Communicator of the Week: Stephen Harper
18th June 2013
There are many components that make up a great speech. Frequently people get bogged down in trying to create soaring rhetoric or nail a killer soundbite. In doing so they fail to communicate their key message or develop a coherent argument. This is a mistake made by politicians, business leaders or even people tasked with giving a vote of thanks at an informal dinner.
The one piece of advice I would give to anyone making or writing a speech is to concentrate on plain speaking. In putting together a good speech less is more. Brevity, short words and short sentences not only help you to remain focussed but it also makes the task of listening to the speech far easier.
As you develop a sound argument better phrases, that will capture the attention of your audience, will naturally develop. Furthermore, they will sound so much more powerful than ones which have been written just to be a soundbite.
This is why I was so pleased to read and then watch the Prime Minister of Canada, Stephen Harper, deliver his speech to MPs and Peers this week.
It was gloriously simple in its argument, used plain English (and a little French), and developed one theme over the 20 minutes he was speaking rather than trying to deliver a ‘shopping list’ of topics.
The speech focussed on the relationship between Canada and the UK, using historic and contemporary examples to illustrate the prime minister’s argument of how this partnership has been, and continues to be, a force for good in the world.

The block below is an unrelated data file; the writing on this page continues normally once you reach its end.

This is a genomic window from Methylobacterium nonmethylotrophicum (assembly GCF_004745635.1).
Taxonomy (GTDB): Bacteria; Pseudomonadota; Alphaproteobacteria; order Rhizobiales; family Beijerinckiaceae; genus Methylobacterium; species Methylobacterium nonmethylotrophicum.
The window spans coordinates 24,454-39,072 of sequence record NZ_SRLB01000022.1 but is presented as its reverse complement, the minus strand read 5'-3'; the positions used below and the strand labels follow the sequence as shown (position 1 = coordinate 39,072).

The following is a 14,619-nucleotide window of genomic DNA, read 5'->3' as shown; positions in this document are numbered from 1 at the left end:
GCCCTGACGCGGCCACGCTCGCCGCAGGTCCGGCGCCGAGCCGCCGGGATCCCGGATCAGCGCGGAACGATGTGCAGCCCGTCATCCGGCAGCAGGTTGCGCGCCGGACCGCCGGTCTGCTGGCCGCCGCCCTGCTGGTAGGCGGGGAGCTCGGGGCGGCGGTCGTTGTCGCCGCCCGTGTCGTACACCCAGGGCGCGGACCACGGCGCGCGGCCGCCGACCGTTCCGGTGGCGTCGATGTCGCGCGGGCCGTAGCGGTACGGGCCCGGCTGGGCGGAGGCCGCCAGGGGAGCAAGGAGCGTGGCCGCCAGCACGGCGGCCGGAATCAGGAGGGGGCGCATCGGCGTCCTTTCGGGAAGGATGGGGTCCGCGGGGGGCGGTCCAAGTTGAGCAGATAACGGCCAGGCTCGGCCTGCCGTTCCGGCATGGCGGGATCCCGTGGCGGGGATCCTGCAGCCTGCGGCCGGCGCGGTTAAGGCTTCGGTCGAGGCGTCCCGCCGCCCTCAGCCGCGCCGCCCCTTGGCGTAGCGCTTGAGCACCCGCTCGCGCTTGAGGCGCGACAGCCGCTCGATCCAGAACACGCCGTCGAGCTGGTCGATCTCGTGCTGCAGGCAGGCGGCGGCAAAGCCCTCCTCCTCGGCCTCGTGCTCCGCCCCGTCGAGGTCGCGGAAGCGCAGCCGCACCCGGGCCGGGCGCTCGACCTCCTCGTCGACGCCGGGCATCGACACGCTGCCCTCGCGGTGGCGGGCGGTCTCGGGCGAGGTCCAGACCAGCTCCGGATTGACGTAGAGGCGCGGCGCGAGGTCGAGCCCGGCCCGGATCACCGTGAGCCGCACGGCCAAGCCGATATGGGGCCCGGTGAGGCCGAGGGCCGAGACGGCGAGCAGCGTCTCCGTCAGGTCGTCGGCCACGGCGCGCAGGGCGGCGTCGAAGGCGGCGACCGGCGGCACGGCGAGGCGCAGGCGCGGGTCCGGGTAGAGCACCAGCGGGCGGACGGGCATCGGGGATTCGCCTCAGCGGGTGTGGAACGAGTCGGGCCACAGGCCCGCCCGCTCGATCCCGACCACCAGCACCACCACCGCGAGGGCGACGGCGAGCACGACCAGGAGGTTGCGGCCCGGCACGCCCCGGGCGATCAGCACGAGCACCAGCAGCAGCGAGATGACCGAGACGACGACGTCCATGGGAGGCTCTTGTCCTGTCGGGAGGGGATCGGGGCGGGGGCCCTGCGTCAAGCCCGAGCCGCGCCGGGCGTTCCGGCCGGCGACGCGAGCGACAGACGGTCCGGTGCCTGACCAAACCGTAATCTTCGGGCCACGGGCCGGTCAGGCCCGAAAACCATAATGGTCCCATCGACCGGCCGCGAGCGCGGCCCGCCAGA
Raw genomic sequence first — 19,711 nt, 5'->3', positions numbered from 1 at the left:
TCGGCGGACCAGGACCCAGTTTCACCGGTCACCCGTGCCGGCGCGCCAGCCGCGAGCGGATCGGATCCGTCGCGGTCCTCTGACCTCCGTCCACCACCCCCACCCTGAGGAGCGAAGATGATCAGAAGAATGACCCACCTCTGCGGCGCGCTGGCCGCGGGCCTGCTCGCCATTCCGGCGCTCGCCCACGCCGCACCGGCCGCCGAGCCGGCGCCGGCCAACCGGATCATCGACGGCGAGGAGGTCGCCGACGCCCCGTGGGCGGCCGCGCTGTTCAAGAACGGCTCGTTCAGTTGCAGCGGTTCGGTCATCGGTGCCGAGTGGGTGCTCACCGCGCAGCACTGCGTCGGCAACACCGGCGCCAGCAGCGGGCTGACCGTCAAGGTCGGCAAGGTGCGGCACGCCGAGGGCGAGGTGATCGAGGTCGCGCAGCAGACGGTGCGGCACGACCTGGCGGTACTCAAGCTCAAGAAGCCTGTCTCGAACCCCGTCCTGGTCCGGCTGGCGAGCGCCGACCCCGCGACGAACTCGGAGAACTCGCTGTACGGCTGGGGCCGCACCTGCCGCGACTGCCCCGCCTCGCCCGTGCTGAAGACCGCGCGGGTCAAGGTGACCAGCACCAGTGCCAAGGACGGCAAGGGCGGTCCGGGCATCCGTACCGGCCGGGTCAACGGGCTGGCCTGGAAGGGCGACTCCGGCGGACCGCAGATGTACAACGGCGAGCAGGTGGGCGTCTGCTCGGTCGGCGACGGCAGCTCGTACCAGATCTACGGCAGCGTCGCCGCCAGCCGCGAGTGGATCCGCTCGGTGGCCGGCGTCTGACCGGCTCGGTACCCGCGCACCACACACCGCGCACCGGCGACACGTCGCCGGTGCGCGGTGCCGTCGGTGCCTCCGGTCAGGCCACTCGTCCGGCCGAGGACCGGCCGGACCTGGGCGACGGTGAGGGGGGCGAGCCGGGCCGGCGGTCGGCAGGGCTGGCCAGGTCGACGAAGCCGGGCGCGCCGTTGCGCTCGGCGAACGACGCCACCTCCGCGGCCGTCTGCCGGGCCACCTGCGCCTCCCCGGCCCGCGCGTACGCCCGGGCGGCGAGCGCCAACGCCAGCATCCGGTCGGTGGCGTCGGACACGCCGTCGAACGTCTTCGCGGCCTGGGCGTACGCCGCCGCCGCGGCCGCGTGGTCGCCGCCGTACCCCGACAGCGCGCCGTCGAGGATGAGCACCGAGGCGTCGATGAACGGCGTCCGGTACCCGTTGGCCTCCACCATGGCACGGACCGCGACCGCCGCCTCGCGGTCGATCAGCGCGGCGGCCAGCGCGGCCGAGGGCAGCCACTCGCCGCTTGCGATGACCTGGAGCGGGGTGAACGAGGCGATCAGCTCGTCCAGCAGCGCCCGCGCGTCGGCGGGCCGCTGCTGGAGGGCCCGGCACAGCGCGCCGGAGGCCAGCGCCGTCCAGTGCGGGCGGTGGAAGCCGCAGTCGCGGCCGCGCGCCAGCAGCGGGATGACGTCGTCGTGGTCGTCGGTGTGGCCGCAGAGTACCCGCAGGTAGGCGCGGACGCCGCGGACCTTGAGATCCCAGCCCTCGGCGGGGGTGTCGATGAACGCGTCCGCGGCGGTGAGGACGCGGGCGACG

In closing, Stephen Harper referred to a table which stands in the House of Commons; a gift from Canada when the chamber was rebuilt after being bombed during World War Two:
“I ask that, if you happen to find yourselves looking at that table, think of us in Canada.
“Perhaps not your most powerful friends, but your truest and most reliable. And know that as we tackle the great challenges of this and future eras, we shall face them together, always, and we will succeed.”
A simple story, plainly told making it all the more powerful because of its toned down brevity. It was a great speech and is why Stephen Harper is my Communicator of the Week.